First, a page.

Dien Nguyen An Luong

Mr Dien Nguyen An Luong is an Associate Fellow with the Media, Technology and Society Programme of the ISEAS – Yusof Ishak Institute. A journalist with significant experience as managing editor at Vietnam’s top newsrooms, his work has also appeared in the New York Times, the Washington Post, the Guardian, South China Morning Post, and other publications. 

Articles by Dien Nguyen An Luong (21)

Vietnam’s Suspension of Online Magazine: When Even the Compliant Are Not Safe

Dien Nguyen An Luong

Vietnam has suspended the licence of a popular news site which has largely been supportive of the party line. This does not augur well for other media, given their already precarious position.

TikTok in Vietnam: Learning to Dance With Shackles On

Dien Nguyen An Luong

A probe into TikTok’s operations in Vietnam underscores the government’s bid to rein in anti-state content online.

US Secretary of State Antony Blinken walks into a restaurant for dinner in Hanoi on April 15, 2023. (Photo: Nhac NGUYEN / AFP)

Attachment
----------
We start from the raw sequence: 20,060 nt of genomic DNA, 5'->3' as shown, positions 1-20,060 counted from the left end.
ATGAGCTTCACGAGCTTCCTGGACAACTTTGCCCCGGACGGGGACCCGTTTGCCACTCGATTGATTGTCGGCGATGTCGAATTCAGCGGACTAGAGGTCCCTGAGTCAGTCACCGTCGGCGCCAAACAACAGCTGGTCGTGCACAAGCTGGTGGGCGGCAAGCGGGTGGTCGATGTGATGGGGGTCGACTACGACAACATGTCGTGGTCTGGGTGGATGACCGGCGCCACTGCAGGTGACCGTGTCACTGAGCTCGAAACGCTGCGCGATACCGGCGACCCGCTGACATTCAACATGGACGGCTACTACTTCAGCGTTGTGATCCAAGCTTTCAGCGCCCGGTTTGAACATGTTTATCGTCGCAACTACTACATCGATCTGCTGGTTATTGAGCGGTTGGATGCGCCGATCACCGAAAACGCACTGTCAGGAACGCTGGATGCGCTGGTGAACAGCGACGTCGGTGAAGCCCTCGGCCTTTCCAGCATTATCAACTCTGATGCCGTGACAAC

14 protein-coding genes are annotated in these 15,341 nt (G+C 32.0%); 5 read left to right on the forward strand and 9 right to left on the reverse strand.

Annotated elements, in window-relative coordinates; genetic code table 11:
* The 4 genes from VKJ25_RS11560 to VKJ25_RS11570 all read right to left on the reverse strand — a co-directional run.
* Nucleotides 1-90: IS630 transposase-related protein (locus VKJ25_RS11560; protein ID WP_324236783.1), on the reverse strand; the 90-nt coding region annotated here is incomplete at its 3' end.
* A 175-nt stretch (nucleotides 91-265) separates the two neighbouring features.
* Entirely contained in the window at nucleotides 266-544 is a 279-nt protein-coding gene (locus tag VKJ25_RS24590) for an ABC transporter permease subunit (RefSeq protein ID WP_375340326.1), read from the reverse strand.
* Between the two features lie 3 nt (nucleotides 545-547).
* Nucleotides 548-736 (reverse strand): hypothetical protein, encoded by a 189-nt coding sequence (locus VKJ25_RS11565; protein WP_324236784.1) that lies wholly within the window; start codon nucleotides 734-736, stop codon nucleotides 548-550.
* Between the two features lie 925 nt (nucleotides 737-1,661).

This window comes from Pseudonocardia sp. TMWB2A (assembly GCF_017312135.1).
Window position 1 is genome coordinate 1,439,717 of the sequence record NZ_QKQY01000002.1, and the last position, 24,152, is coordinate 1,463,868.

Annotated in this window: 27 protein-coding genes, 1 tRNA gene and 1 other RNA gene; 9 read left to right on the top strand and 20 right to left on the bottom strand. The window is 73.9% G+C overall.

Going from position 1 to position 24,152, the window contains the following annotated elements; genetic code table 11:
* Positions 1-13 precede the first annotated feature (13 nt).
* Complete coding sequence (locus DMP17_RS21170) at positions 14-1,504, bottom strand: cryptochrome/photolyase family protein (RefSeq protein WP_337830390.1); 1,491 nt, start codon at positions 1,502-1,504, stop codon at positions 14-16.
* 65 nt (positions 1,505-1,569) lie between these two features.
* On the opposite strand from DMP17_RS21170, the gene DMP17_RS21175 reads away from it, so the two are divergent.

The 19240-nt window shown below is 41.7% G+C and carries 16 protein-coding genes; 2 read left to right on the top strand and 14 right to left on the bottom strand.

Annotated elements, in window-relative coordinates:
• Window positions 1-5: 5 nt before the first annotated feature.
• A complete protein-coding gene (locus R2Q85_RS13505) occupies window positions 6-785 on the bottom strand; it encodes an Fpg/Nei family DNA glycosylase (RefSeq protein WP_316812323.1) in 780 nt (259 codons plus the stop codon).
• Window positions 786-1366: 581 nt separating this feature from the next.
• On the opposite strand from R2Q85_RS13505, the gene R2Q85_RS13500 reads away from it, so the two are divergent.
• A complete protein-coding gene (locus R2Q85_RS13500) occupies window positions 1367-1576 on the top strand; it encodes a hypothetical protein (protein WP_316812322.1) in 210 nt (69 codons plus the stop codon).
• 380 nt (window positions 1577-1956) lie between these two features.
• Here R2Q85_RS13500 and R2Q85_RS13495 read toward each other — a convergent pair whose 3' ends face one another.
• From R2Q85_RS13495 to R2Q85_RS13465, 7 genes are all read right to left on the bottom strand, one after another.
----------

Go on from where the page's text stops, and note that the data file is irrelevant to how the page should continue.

Is the Sun Shining on Vietnam-US Relations?

Dien Nguyen An Luong|Hoang Thi Ha

The U.S. has become increasingly adept at engaging in areas that best resonate with Vietnamese leaders and the public. But Washington still needs to navigate the tricky shoals of political differences, China-wary Vietnamese elites and media censorship.

Vietnam Media Hailed Ke Huy Quan’s Oscar Win — Until Online Propagandists Pounced

Dien Nguyen An Luong

Vietnam’s media celebrated Ke Huy Quan’s Oscar, but online nationalists panned him for taking pride in his odyssey to America and the Oscars stage. Dredging up war memories remains anathema, but the state’s reactions may undermine national reconciliation efforts, especially with the Vietnamese diaspora.

Vietnam Wants to Impose News Uniformity Even in Cyberspace – at What Cost?

Dien Nguyen An Luong

Hanoi’s move to impose uniformity for print and online news media compels big technological companies to participate in taking down content that is objectionable to the authorities, but this is likely to backfire since the Vietnamese public's appetite for alternative news remains strong.